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Executive Summary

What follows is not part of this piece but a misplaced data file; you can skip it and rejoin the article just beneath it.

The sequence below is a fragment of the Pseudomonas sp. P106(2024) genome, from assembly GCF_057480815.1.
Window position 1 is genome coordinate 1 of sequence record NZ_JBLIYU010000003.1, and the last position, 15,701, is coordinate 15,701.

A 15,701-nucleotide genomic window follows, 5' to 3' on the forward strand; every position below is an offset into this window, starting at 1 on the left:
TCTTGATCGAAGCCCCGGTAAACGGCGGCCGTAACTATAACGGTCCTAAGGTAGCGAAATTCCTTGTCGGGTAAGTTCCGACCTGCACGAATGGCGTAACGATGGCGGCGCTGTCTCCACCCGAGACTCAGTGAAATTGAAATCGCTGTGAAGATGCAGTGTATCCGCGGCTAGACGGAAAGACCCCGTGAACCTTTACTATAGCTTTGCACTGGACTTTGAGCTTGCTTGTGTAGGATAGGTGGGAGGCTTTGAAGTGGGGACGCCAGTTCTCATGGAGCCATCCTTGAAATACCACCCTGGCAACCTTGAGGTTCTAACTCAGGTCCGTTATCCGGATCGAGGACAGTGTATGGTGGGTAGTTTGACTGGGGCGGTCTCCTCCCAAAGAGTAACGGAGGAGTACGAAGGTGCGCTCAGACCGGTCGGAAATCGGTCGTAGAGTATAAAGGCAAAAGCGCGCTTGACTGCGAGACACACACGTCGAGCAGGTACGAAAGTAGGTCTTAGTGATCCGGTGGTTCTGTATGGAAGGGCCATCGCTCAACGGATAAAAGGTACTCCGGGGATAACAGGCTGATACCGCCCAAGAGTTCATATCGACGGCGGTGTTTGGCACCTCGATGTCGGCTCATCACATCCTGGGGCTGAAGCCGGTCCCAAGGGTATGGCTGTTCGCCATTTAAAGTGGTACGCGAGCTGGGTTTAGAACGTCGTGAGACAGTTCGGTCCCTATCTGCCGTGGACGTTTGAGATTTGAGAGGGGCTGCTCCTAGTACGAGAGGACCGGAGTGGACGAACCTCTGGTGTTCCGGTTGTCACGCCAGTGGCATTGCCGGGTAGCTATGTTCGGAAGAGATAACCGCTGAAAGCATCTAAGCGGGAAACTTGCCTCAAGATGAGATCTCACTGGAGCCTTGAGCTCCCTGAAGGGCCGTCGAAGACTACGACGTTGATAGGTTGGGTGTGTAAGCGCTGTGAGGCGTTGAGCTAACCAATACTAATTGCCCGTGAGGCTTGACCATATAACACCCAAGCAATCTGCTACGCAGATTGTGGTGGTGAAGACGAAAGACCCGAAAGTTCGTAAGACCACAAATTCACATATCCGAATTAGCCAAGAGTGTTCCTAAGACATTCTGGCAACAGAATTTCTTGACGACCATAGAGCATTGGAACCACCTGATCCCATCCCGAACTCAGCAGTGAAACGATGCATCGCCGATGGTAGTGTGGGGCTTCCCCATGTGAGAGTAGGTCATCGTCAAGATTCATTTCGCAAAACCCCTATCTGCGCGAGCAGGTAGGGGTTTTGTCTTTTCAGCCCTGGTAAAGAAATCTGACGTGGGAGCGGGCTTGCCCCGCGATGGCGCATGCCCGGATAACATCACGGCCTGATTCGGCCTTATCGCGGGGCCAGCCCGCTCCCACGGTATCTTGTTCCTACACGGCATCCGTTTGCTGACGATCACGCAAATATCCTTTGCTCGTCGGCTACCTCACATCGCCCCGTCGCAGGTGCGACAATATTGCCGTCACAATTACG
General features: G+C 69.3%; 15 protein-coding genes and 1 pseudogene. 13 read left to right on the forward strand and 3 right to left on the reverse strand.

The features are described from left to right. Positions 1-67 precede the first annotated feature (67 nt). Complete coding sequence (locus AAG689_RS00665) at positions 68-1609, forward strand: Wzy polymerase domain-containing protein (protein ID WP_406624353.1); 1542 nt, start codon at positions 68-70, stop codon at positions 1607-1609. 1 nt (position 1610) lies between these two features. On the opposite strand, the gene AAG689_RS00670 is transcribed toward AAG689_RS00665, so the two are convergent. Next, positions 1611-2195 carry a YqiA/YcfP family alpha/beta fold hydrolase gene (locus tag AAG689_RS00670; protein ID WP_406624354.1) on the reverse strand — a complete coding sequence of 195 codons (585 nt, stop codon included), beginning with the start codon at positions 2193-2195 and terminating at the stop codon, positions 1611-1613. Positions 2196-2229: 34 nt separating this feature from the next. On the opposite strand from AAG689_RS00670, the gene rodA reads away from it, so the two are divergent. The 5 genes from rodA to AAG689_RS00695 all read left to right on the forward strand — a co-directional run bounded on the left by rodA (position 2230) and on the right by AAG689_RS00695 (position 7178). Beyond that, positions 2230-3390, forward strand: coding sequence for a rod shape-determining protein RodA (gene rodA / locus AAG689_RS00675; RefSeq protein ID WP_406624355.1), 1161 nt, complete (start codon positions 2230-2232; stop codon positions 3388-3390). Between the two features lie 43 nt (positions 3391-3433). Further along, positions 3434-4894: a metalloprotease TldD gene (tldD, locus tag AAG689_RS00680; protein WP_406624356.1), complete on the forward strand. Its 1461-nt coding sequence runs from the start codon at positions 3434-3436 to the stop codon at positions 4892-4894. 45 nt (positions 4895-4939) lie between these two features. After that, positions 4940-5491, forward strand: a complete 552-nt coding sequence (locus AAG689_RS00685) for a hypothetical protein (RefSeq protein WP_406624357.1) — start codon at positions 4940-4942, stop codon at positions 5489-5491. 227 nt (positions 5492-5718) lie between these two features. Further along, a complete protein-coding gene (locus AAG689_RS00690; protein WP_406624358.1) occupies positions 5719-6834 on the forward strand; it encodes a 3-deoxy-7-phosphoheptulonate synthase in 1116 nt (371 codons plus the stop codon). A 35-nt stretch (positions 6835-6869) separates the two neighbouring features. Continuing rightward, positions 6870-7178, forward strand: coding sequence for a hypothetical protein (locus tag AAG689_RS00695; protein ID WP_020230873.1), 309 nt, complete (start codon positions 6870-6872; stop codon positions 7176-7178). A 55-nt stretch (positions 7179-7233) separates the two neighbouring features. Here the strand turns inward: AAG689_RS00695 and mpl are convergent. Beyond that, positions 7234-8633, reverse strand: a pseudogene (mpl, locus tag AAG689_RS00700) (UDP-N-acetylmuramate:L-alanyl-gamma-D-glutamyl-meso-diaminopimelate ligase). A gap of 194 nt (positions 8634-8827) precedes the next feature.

NAPM ANNUAL MEETING GUESTS FROM FDA MUST REIMBURSE SUBSIDIES provided by the association for costs incurred above the maximum government per diem, FDA drug division supervisors have announced in internal memos to staff. In a sweeping administrative action, the agency is requiring refunds to the National Association of Pharmaceutical Manufacturers from those FDA staff whose lodging and meals were subsidized by NAPM at the organization's past annual meetings in Puerto Rico. During the week ending Dec. 22, FDA supervisors sent individual memos to employees who had attended NAPM meetings over the last five years, citing sums of up to $2,500 as being owed to the association. FDAers will be required to send the association a check for the amount and obtain a receipt as proof of payment by March 30. Most of the memos indicate that the FDA staff had inadvertantly compromised their standard of conduct by accepting subsidies from NAPM. However, several employees were admonished or reprimanded for charging additional items to hotel bills and expecting NAPM to cover the cost. Twenty employees have received the memos requesting reimbursement to NAPM and other individuals. FDA also sent memos to several staff members, who did not attend NAPM meetings, but who had accepted nominal gifts from industry sources. For example, five FDA generic division personnel were invited to a restaurant dinner in 1987 with two Warner-Lambert execs, who paid the bill of $228. The lowest amount owed by an FDA staff member is $2. * The FDA action was taken during the first week of Acting Commissioner Benson's tenure. It can be read as a signal of the new commissioner's intent to deal quickly and firmly with the lingering perceptions of FDA improprieties and to try to erase irritants for agency critics. Rep. Dingell (D-Mich.), chairman of the House Commerce/Oversight Subcommittee, recently contacted FDA with regard to agency employees who had received subsidies. At a May hearing before Dingell's subcommittee, the HHS Inspector General estimated that over $20,000 in NAPM subsidies have been accepted by FDA employees from 1985 to 1988 ("The Pink Sheet" May 15, p. 11). The IG found in an investigation conducted in early 1989 that at the four annual meetings an NAPM-contracted travel agency billed FDAers for only the maximum government per diem amount, about $80-$100, allowed for room and meals. NAPM picked up the remaining expenses without informing FDA. IG Investigator Linda Little testified that 15 FDA officials had taken advantage of the subsidized travel arrangements with NAPM. They included Charles Chang, Shrikant Dighe, Nathaniel Geary, William Gilbertson, Charles Ise, Kent Johnson, Thomas Layloff, Jr., Mary Frances Lowe, Jack Meyer, Daniel Michels, James Morrision, John Norris, Frank Pelsor, Peter Rheinstein, and Marvin Seife. NAPM Executive Director Robert Milanese recently responded to Dingell's accusations of improper activity on the part of the association and FDA participants at the annual meeting. In a Dec. 19 letter to FDA Acting Commissioner James Benson, Milanese wrote that "NAPM vehemently and unequivocably rejects Mr. Dingell's blanket indictment of the membership of NAPM as guilty of illegal or unethical activity." He emphasized that "for over 35 years the NAPM meetings have been a successful forum for discussions of the important issues that affect FDA and NAPM." In defense of FDA participants at the NAPM meetings, Milanese said that agency employees "should be commended for their work and not accused of any impropriety." He added: "We trust that the agency will not be intimidated by these media-obsessed antics [of Dingell's]."

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